PETALING JAYA: The FBM KLCI is hair’s breadth away from recouping the RM228bil in market capitalisation it lost from the start of the year, exacerbated by the Covid-19-induced rout.
This makes the bellwether index of Bursa Malaysia one of the few key Asian indices inching closer to turning positive on a year-to-date basis, aside from Japan’s Nikkei 225 and South Korea’s Kospi.
Meanwhile, China’s Shanghai Composite Index and Taiwan’s TAIEX have recovered completely from the Covid-19 rout, rising by 9.27% and 1% year-to-date respectively.
The FBM KLCI continued its winning streak for the sixth consecutive trading day, extending its gain by 1.56% yesterday to 1,576.9 points.
This added to the 4.33% gain in the previous week.
The index will effectively regain its lost market value this year once it touches the 1,588.76 points, which was the close on Dec 31,2019.
Buying interest in Bursa Malaysia picked up from the previous week after it eased throughout June, following the easing in the liquidity-driven retail buying.
Market data indicated that the buying interest is strengthening across retail, institutional and foreign investors - although retail and foreign investors were net sellers in the week ended July 3.
However, it is worth noting that net selling by foreign funds in the week ended July 3 had reduced to the lowest in nine weeks,
suggesting that foreign funds are returning to the Malaysian equities as the economic outlook gradually improves.
“Offshore investors lessen the pace of net selling on Bursa Malaysia as it was almost halved to a tune of RM339.4mil last week compared with RM624.7mil in the preceding week. This was the 20th consecutive week of foreign net selling.
“So far, foreign investors have sold a net RM16.7bil (worth of shares) on Bursa. In comparison with the other six Asian markets we track, Malaysia has the fourth smallest foreign net outflow on a year-to-date basis, ” MIDF Research said in its weekly fund flow report.
A fund manager who spoke to StarBiz pointed out that the buying interest in Bursa Malaysia remained retail investor-driven, given the focus in small and mid-cap stocks.
“The average daily volume since April was 6.6 billion shares and went to 11.3 billion on May 18. On the other hand, the average daily trading value only averaged RM3.76bil over the same period.
“Looking at the numbers, the average share price is only 56.4 sen, indicating clear interest in small and mid-cap stocks, ” he said.
Based on the trading volume, he said the percentages among investor participation in the market were largely unchanged between the three different categories. As trading volume surged, investors in all three categories are buying more stocks but their share of participation has not changed.
A broad-based look at the local listed stocks revealed that investor interest is substantially centred on glove-related stocks as well as the counters in the technology sector, such as the semiconductor players.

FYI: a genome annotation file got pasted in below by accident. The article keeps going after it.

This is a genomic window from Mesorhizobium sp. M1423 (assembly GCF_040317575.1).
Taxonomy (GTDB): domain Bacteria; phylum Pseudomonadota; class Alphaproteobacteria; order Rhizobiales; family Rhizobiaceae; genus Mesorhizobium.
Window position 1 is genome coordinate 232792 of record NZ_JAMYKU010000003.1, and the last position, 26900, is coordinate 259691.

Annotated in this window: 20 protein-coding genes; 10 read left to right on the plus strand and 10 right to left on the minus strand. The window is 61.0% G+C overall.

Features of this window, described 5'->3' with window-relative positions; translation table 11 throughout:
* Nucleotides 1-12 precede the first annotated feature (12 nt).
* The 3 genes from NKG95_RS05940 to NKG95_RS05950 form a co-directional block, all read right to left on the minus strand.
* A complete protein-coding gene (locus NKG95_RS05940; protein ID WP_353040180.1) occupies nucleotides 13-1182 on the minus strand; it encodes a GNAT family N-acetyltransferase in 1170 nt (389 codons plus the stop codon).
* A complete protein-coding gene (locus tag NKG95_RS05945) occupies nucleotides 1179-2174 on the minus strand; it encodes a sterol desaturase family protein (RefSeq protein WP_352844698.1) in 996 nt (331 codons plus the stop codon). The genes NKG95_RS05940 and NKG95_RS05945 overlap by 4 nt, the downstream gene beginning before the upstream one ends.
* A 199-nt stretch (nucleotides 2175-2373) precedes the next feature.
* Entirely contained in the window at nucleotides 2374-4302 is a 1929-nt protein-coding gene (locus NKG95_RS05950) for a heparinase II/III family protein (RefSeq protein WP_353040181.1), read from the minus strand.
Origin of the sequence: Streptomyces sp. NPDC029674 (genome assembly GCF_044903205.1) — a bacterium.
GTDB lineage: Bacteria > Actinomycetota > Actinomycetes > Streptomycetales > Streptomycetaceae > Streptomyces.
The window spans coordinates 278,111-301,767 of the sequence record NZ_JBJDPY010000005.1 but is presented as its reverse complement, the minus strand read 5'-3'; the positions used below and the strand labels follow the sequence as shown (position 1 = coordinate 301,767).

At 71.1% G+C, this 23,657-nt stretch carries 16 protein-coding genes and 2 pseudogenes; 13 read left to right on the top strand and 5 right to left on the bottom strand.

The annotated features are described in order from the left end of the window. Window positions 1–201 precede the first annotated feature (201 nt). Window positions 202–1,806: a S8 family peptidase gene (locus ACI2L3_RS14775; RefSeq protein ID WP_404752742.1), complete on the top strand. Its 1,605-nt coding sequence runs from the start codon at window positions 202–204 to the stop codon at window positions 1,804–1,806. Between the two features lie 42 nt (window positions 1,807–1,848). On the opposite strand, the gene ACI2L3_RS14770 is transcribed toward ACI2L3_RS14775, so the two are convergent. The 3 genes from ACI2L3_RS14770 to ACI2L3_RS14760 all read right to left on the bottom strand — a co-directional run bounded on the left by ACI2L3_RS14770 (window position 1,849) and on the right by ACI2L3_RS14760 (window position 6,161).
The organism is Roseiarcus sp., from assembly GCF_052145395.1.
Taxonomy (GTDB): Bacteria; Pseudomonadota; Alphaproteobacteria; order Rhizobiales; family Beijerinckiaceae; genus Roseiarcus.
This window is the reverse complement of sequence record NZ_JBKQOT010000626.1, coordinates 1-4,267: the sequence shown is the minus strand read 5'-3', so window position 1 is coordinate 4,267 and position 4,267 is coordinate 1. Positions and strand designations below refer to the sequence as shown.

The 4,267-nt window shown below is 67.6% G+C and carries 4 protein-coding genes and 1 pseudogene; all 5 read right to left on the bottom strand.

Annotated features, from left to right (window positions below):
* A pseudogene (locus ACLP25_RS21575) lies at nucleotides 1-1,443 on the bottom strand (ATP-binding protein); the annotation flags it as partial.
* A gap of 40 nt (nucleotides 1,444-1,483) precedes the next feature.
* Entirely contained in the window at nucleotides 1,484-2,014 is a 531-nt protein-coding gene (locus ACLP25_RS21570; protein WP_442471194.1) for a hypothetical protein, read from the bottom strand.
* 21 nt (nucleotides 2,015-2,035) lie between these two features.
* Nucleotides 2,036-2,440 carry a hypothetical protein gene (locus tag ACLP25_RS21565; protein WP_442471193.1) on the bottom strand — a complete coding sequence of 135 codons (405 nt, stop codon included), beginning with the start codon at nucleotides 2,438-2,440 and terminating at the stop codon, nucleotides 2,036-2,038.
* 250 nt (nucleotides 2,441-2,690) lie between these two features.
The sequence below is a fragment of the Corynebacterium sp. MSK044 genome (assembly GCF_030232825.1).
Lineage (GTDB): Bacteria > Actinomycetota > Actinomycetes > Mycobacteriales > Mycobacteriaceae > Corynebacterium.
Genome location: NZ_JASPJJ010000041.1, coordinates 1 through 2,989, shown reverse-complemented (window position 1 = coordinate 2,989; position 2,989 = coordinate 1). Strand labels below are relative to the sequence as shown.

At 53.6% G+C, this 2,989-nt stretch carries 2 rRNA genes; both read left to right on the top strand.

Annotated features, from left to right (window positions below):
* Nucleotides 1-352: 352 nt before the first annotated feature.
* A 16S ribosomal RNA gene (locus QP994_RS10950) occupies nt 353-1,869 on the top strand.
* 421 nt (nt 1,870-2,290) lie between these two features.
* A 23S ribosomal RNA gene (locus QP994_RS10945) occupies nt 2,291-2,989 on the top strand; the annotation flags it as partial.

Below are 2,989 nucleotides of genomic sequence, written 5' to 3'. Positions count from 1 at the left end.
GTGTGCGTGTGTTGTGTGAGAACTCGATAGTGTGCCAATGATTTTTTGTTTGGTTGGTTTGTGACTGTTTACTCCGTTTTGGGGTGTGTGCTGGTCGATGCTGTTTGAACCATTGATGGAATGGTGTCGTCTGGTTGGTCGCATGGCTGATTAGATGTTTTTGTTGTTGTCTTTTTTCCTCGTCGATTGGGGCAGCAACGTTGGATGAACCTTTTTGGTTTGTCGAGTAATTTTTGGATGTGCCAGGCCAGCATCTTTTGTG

The technology Index was the second best performer, up by 3.29%.
Across the broader Bursa Malaysia, turnover was robust with 8.73 billion shares valued at RM5.07bil.
There were 744 gainers, 333 losers and 407 counters unchanged.
The optimism in the local bourse may likely be related to Bank Negara’s much-awaited decision today on whether the overnight policy rate (OPR) will be further slashed to stimulate the economy.
A Bloomberg poll shows that 18 out of 25 economists expect the OPR to be cut by 25 or 50 basis points (bps), with the median forecast at 1.75%. Currently, the benchmark interest rate stands at 2%, following the 100-basis point cut so far in 2020.
Bursa Malaysia tracked the positive sentiment seen in the US capital markets as the futures of Dow Jones, Nasdaq and S&P500 which rose by 1.41%, 1.15% and 1.14% respectively as at press time.
Similarly, almost all key indices in Asia closed higher, except for Thailand’s SET Index. China’s Shanghai Composite Index was the top performer among the key regional indices as it rose by 5.71%.
Reuters reported Asian shares were near four-month highs as investors counted on super-cheap liquidity and fiscal stimuli to sustain the global economic recovery even as surging coronavirus cases delayed reopenings across the United States.
According to Swissquote Bank senior analyst Ipek Ozkardeskaya, hopes for more policy support could be an explanation to the current optimism among Asian stocks.
“It appears that global investors are less sensitive to rising Covid cases, but as enthusiastic about the extra stimulus measures. But the ugly truth is the second half of the year starts under the shadow of second-wave fears (in the US) and dashed hopes of a swift economic rebound.
“Whether we would see the economic reality reflected in asset prices is another question. The massive injection of cheap liquidity will likely continue inflating asset prices.
“The ultra-low sovereign yield environment should continue supporting the equity prices. The Federal Reserve’s liquidity supply soared by near 20% this year to US$18.4 trillion and more is to come, ” said Ozkardeskaya.